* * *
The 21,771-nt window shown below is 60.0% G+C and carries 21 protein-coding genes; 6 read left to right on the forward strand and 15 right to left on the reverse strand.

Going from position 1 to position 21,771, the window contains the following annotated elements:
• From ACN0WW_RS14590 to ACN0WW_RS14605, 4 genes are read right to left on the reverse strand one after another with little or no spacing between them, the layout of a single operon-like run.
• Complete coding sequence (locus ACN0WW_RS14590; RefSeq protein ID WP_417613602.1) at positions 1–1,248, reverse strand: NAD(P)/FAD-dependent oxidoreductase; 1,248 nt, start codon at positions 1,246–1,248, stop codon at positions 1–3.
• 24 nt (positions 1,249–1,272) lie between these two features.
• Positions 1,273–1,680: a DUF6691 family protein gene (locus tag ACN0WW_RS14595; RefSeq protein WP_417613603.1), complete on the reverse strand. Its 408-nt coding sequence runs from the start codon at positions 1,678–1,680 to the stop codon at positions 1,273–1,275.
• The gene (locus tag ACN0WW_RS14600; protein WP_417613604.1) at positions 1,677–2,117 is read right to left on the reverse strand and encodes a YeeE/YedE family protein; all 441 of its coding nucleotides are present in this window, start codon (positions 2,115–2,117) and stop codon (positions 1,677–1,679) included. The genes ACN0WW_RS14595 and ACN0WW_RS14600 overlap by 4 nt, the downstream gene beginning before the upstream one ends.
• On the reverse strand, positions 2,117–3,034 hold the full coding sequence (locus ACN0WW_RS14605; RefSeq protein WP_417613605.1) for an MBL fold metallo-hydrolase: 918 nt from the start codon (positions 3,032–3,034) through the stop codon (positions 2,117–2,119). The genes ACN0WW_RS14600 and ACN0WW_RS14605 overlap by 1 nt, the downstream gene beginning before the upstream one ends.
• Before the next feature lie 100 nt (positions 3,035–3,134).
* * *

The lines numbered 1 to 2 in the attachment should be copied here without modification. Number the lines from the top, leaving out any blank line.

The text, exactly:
The 21,771-nt window shown below is 60.0% G+C and carries 21 protein-coding genes; 6 read left to right on the forward strand and 15 right to left on the reverse strand.

Going from position 1 to position 21,771, the window contains the following annotated elements: